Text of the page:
Step 2 — When your griddle or grill is hot, roast the corn for about 10-12 minutes, making sure to rotate each cob throughout until all sides are charred to your liking.
Step 3 — Mix about half the lime juice with the vegan mayo, crema, or both. Cut the other half of the lime into wedges for serving. Crumble or grate the cotija cheese and chop the cilantro if you're using any.
Step 4 — Once the corn is cooked, dip or brush each cob with the lime, mayo, and crema mixture. Add a sprinkle of cotija, Tajin, or other chile powder, and a squeeze of extra lime.
Step 5 — While totally optional, we enjoy our elotes served with chopped cilantro and Valentina hot sauce. Try different combinations to see what you prefer. Happy eating!
If you have questions about making Mexican street corn, check out our FAQs or leave a comment down below.
🌮 What to serve with Mexican street corn
Once your elotes are prepared, you may want to serve them as a side with main dishes like these:
- Jackfruit carnitas: Crispy pull-apart jackfruit marinated in citrus juice and savory spices.
- Vegan Baja fish tacos: Beer-battered tofu served in warm corn tortillas and topped with creamy chipotle sauce.
- Tortilla soup: Tortilla strips covered in a spicy tomato and chile-based broth and topped with fresh garnishes.
- Pambazos: Chile-dipped pambazo bread stuffed with potatoes and vegan chorizo.
- Mexican potato salad: A spicy Mexican twist on this classic dish (made completely plant-based).
😋 How to eat elotes
In Mexico, elotes are generally served on a wooden skewer. But, you can leave the shank (bottom piece) on to double as a holding stick.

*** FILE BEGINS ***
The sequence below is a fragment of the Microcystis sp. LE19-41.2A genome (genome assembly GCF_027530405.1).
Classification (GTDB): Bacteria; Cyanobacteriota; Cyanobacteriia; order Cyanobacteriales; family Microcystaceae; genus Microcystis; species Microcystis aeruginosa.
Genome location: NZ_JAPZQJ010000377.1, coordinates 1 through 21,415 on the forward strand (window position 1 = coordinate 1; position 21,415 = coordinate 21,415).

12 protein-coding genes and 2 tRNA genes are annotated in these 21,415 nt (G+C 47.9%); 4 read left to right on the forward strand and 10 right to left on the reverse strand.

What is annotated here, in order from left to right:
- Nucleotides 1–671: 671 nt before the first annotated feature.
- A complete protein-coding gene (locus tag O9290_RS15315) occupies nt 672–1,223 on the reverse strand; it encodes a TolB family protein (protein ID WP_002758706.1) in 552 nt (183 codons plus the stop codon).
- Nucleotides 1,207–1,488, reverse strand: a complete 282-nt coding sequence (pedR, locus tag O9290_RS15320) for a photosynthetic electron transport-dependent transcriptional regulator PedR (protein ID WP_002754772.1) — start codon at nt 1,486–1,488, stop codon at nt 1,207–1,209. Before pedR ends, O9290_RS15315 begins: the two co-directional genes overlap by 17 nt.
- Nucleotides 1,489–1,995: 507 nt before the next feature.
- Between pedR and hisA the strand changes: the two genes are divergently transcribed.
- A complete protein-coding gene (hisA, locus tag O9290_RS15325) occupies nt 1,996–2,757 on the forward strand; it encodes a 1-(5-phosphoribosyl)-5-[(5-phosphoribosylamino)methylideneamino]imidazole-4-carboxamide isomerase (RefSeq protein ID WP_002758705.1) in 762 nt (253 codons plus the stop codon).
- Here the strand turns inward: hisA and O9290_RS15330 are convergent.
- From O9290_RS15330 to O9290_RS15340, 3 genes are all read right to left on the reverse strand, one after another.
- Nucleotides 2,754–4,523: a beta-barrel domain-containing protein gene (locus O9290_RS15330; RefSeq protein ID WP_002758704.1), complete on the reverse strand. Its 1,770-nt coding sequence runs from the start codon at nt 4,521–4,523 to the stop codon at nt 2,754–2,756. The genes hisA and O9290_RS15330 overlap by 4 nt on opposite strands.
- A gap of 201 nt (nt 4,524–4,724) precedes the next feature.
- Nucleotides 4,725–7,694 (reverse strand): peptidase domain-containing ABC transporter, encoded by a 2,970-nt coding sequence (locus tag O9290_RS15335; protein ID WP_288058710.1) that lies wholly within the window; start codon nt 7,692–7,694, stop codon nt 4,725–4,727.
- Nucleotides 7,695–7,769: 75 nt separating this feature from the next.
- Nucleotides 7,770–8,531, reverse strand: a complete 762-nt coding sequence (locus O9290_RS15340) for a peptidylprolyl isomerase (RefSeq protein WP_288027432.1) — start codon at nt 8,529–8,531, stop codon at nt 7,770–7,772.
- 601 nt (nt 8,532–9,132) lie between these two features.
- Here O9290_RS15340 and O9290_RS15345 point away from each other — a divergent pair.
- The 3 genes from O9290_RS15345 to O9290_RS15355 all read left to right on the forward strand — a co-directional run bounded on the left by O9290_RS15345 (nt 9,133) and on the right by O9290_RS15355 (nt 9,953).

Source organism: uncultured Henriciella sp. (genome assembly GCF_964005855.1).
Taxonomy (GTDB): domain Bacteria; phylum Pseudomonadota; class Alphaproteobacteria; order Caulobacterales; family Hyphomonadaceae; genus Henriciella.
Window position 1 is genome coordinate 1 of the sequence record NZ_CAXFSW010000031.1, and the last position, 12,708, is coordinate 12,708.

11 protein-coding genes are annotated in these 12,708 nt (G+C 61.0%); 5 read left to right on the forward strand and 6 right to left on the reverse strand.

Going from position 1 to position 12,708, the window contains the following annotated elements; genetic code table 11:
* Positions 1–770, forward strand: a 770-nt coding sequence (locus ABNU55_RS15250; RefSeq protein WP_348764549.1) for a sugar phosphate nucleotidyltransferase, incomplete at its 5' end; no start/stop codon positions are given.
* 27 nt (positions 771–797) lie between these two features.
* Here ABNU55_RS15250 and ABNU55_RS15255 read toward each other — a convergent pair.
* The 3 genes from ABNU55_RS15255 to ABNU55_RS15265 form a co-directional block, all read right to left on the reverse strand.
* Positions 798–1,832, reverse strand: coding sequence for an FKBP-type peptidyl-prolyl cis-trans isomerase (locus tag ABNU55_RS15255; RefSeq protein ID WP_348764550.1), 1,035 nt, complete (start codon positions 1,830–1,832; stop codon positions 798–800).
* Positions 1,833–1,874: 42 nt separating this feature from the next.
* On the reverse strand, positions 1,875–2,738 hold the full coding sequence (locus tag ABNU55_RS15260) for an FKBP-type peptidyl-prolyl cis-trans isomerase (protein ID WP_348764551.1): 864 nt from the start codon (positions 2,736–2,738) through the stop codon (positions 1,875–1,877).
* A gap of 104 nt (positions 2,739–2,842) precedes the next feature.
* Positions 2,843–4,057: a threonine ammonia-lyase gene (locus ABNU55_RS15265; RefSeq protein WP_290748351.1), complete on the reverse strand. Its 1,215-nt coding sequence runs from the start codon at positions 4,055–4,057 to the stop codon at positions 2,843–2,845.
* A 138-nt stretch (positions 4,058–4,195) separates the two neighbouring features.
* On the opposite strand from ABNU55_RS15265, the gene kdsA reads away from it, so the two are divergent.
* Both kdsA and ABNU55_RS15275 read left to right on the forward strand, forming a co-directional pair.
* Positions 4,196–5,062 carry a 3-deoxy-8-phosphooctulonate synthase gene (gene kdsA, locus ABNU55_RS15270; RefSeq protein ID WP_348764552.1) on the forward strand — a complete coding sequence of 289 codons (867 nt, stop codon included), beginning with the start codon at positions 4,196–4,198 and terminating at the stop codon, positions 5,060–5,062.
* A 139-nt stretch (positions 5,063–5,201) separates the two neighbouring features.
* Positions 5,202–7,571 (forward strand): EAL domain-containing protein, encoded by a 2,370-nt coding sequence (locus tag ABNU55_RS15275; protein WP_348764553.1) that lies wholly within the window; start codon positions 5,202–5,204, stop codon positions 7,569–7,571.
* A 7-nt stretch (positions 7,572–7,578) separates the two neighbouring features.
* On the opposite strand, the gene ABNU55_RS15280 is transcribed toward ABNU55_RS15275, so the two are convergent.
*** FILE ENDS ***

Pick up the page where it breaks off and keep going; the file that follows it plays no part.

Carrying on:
If you don't have wooden skewers and the shank breaks off, just hold both ends with your hands and dig in! Sometimes, the tastiest foods are the messiest foods!
If you don't like the feeling of corn being stuck in your teeth, you can always cut the kernels away from the cob and eat them with a spoon.
🌡️ Storage & reheating
If possible, it's best to store the toppings separately from the corn cobs. Keep the following tips in mind for any leftovers:
Fridge — Corn will last 3-4 days once cooked. If the corn is already garnished, eat it within 1-2 days.
Freezer — Corn on the cob is freezer-safe and will keep for up to 6 months. Blanch the cobs first, allow them to cool, then transfer them to an airtight container or freezer bag for storage.
Reheat — Bake the corn cobs on a parchment-lined pan at 350 degrees F until warm. You can also cut the corn and toppings away from the cob, then heat them in a baking dish or skillet to make esquites.
Prep ahead — Cook the corn and prepare the toppings. Allow the corn to cool, then store everything covered in your fridge. When you are ready to serve, lightly brush the cobs with vegan butter or oil and quickly char them over medium-high heat.
Steam, boil, or griddle — If you don't have access to a grill, steaming, boiling, or griddling your corn will all work (the flavors will vary with each method).
Serve it in a cup — For a similar recipe, cut the corn off of the cob and serve it in a cup to make "elote en vaso" or "esquites."
Make them loco — Roll your elotes in crushed spicy chips or other sauces to make elotes locos.
Different corn — Try making elotes with different heirloom or sweet corn varieties like Blue Hopi, Rubi Queen, or Stowells Evergreen.
🧑🍳 Top tips
Use a grill — To impart complex, smoky flavors and char marks, a grill is the best way to cook your elotes.